The question of what is not holy gets re-defined. It is a life lived unmindful of God, ungrateful and hateful … in short a denial of our very humanity. That is why the Incarnation is good news because for the very first time we hear the liberating message that God IS intimately concerned with our human condition and potential because He has taken this to Himself in the coming of our Lord and his birth, not only once for all in Bethlehem but also right here and now in our hearts. And so we close with words from a 17th century Christian mystic, not himself Orthodox but expressing himself in a very Orthodox manner, Angelus Silesius.

"Though Christ a thousand times in Bethlehem be born, But not within thyself, thy soul shall be forlorn."

Thursday, December 15, 2005

Jesus Who?

Nicholas Forgets Posted by Picasa

Sometimes on entering the ruin of a venerable old church it is possible to imagine ancient voices in prayer shimmering around the worn old stones. Listen very hard and you may catch something recognisable but long forgotten, a snippet of prayer perhaps, the invocation of a saint barely understood by the passing tourist. Such is Christianity and the Church now in this country. The echoes of this great Faith are adorned with baubles of consumerism and sentiment but they have lost their power to convert, to transform, to topple even Empires. There is nothing lacking in the words of course, their power; nothing lacking in God himself; but there is a great lack in our culture and it seems that I particularly feel it even more keenly as Christmas succeeds Christmas.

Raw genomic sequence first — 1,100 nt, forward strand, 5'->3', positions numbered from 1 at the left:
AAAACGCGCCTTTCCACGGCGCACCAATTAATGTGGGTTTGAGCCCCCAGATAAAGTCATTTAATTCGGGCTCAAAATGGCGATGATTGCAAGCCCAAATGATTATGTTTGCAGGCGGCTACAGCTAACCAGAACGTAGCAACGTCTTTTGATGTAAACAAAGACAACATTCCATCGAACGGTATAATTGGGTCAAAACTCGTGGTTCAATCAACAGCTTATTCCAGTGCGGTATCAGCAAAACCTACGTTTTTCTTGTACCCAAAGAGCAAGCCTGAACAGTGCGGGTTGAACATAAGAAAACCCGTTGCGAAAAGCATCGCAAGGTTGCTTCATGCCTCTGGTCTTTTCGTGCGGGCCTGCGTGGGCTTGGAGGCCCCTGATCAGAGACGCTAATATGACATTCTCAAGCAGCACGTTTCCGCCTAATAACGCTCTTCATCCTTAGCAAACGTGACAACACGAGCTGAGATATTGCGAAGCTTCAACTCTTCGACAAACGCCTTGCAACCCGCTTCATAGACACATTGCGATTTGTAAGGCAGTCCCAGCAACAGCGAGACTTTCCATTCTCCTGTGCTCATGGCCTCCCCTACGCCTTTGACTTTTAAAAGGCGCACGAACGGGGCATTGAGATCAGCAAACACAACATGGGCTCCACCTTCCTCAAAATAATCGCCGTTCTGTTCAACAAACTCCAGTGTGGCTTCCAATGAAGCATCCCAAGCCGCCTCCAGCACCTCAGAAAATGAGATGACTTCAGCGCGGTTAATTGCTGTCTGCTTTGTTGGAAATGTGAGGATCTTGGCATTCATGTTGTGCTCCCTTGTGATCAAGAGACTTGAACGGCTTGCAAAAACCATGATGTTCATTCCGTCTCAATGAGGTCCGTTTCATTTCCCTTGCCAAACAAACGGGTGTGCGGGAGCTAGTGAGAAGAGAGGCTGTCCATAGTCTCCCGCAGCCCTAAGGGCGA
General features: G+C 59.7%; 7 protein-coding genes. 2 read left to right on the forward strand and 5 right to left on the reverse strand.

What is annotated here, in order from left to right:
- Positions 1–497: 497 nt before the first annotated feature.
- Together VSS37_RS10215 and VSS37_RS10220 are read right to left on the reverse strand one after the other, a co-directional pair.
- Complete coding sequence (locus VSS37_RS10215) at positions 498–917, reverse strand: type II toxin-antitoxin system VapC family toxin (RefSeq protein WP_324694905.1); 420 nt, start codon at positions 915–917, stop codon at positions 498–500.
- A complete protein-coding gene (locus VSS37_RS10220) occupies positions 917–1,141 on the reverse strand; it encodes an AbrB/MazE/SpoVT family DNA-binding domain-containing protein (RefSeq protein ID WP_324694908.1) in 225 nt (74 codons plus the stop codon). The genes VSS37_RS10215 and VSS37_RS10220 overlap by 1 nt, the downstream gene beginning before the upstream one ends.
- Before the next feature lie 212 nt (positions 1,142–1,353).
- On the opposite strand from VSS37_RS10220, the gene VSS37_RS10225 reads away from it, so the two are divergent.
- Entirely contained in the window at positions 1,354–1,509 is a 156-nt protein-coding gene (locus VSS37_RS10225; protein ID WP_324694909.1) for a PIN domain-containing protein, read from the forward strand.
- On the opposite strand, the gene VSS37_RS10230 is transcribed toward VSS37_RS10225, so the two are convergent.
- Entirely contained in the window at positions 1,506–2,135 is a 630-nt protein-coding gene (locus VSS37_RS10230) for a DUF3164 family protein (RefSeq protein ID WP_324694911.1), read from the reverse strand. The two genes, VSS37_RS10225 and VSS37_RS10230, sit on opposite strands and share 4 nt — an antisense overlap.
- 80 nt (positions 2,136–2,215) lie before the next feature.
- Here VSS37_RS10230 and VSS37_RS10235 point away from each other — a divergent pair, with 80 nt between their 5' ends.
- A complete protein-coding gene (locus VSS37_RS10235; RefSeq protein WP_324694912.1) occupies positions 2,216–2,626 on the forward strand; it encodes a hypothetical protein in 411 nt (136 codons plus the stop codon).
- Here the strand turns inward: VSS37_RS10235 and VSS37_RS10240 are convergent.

The Church I think, (and I mean the Orthodox Church and all those outside her who nonetheless share her faith), the Church needs to rediscover and enhance her presence and voice, not by compromise with the world in order to put a few more half-hearted Christians in the pews, (here today, gone tomorrow), but by living authentically and fully the Christian life. If that means that the Church numerically is smaller that matters not for the most needful thing is that her presence and voice is sure.